Safety pin number one is going to go all but dead center of the quilt. You don’t have to put it right where all of your seam allowances come together. A half inch away will be plenty close to the center. And I’m using a curved safety pin. I believe this is a 1 1/16 pin. I like them fairly small. And as I said earlier. I’m going to use about a hand’s width, we’re going to build a grid across the quilt and then up and down the quilt as our first series. So basically my hand’s width, come in over here. Now I’m coming over here so I’m starting in the center and working my way out in both directions with each pinning. The first series or that first grid building is the most important. And I am using also the, I believe these are the nickel based safety pins. You want to make sure you have a safety pin that’s not going to rust. Not all of us quilt as quick as I speak. So that means that your pins might be in your quilt for awhile. And you can see here, I’m going to show you this neat tool here in a second. I’m having a hard time getting that one closed. There’s a tool called a quick clip. And let me just do one of these right out of the center going the opposite direction to show you how this works. So now I’m going to take my safety pin. And I’m going to start to drive it down and I feel it hitting the table and then I’m putting my quick clip real close to where I inserted the pin and then it’s coming right up over the top. And that gives me nice bit of pressure and I can close it very nice and easy. And let me show you that again here. So coming out of the center. I’m going to put my quick clip down hopefully my big thumb is not in the way. And then it pops up like that. And so for me I’ve been doing this for so many years it feels pretty natural and that’s why I like the curved pin because the curved pin is going to make itself its own rotation back up. But a lot of folks struggle getting the safety pins closed and that’s where this quick clip tool comes in so handy. I love that thing. Another thing you probably didn’t notice but I went ahead and opened all of my safety pins up. And I tell you what I hope my children are watching right now because everytime I go back into my safety pin box I have a chain of safety pins all put together. Those little stinkers love playing with my safety pins but I don’t love the fact that they’re always pinning them all closed. Now check this out, right here is where that clamp is and I really want a safety pin in this area but I don’t want to be pinning up against this clamp, right? So I’m going to come over here real quick for now and just set one and then when I move the quilt, I’ll be able to work around that. So let’s just go ahead and get one on this other edge here. And the next series of work is going to be basically finding the union between the grid I’m making. I don’t want to mention the word algebra because some of us don’t like that word but it is kind of like working off that coordinate grid. I’m coming over and up and setting another pin. And at this point, the reason I’m setting my pins in an organized fashion is I’m going to do some marking on my quilt so that I know kind of what I want to do with my motifs. But I’m also going to do a lot of free style work. And that means I’m coming forward and backwards along my quilt and as I do that I want to make sure that I can kind of assume or plan for where that safety pin is going to be. I never machine quilt near that safety pin. I always pop it out a few inches before I get there. And I kind of think I feel that caffeine starting to kick in so I might have to kick into caffeinated mode and finish these pins and bring you back in just a second here. And I wanted to point out, you notice I’m petting my quilt and it’s because I love my quilt. But it’s also to keep moving all the batting and quilt top out towards the outer edge. So all of this is to try to prevent as much rippling and wrinkling on our quilt and our quilt backing as possible. That’s why we want to baste to begin with.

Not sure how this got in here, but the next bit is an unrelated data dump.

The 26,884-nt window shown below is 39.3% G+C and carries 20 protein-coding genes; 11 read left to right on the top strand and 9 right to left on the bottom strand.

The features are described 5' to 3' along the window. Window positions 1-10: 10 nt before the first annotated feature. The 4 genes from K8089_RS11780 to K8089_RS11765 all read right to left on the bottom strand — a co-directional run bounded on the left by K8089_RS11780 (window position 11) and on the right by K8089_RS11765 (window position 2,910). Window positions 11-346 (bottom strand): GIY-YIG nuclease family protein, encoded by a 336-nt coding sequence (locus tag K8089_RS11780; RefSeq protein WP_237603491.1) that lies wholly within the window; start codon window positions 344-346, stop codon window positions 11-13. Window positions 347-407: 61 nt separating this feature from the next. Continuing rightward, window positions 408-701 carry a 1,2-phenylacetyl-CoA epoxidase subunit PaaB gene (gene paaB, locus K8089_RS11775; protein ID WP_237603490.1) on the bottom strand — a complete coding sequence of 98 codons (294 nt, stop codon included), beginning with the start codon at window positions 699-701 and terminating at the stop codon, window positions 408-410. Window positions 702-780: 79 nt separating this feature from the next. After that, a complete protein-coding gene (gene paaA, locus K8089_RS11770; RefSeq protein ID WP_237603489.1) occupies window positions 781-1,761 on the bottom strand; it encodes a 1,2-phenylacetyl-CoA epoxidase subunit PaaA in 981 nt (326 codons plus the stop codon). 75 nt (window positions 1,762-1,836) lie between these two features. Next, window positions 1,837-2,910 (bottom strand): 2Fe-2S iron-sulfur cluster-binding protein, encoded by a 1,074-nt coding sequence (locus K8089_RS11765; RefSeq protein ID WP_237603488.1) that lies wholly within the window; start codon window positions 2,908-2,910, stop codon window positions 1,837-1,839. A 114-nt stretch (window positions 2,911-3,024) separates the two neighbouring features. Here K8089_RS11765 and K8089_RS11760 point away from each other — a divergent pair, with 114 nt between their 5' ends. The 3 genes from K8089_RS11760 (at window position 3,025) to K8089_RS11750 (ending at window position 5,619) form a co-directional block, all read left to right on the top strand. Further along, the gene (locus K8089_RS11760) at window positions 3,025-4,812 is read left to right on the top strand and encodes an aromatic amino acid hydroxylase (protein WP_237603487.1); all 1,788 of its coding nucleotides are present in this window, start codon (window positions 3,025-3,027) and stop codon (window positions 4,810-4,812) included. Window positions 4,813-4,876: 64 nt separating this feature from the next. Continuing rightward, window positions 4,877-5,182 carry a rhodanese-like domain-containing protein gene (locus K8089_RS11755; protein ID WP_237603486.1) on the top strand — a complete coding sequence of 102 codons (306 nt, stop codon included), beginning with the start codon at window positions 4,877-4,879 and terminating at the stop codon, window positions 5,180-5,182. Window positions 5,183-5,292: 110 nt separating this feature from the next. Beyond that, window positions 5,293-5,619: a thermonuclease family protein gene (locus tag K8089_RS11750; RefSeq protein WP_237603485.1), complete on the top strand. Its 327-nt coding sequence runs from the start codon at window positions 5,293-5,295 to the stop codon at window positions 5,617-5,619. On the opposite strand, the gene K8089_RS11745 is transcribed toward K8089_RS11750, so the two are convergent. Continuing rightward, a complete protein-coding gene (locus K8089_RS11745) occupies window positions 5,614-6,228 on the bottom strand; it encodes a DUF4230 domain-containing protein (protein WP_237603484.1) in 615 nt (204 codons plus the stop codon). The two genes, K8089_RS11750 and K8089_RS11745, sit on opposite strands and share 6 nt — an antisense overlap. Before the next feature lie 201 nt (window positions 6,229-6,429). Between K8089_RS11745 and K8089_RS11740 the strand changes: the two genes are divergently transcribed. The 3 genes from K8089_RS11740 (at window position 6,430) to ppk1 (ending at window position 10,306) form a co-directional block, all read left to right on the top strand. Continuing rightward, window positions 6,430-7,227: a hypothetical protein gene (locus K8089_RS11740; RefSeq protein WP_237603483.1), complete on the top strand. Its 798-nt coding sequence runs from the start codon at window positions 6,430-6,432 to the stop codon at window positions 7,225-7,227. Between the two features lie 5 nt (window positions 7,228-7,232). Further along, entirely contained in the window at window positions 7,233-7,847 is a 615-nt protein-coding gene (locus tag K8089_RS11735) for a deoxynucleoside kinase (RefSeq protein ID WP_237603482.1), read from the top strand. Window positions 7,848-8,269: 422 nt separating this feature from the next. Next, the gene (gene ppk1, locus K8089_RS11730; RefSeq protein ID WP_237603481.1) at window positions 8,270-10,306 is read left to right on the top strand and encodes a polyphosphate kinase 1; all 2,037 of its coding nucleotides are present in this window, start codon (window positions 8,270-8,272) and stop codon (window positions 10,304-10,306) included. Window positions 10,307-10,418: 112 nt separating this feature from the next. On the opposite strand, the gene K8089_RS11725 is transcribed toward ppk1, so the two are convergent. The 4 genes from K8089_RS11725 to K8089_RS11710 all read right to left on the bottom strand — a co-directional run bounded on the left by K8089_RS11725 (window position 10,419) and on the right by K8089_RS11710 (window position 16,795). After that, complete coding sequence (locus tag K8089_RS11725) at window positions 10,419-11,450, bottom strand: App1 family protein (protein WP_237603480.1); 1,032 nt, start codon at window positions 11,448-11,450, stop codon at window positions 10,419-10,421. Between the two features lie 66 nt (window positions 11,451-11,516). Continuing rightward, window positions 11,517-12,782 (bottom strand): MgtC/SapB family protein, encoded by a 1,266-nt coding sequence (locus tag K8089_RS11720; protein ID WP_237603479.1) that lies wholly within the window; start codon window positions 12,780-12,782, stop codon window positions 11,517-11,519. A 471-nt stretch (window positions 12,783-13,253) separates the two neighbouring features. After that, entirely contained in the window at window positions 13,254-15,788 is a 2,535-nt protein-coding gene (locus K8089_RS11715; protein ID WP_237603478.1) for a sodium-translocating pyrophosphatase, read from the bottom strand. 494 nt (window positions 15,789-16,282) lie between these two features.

While you’re machine quilting your quilt, as I mentioned earlier, the bigger the quilt, the more the quilt top and the batting is going to shift and move outward. So as I’m approaching the edge over here I have, I’m going to say, about six to eight inches left of the quilt top hanging off of the table all the way around. So I really want to secure these edges so they don’t get caught underneath. But if I was machine quilting this, think about that pebble, it’s going to start a little wave as it starts to come but as it reaches the edge that little swell is turning into a big ridable good surfing wave. And we’re at a tsunami by the time we hit the edge. So the last series of pins are more to keep the backing and batting from getting folded under than they are for security. So in order to do that I’m just going to reach across the table real quick and I’m going to pop all of the clamps and put them into the middle of my quilt so that I have access to them. And I won’t need the shims moving forward because now these clamps are going to fit my table better because I have all of the batting and backing on my team. So let’s get this out of here as well.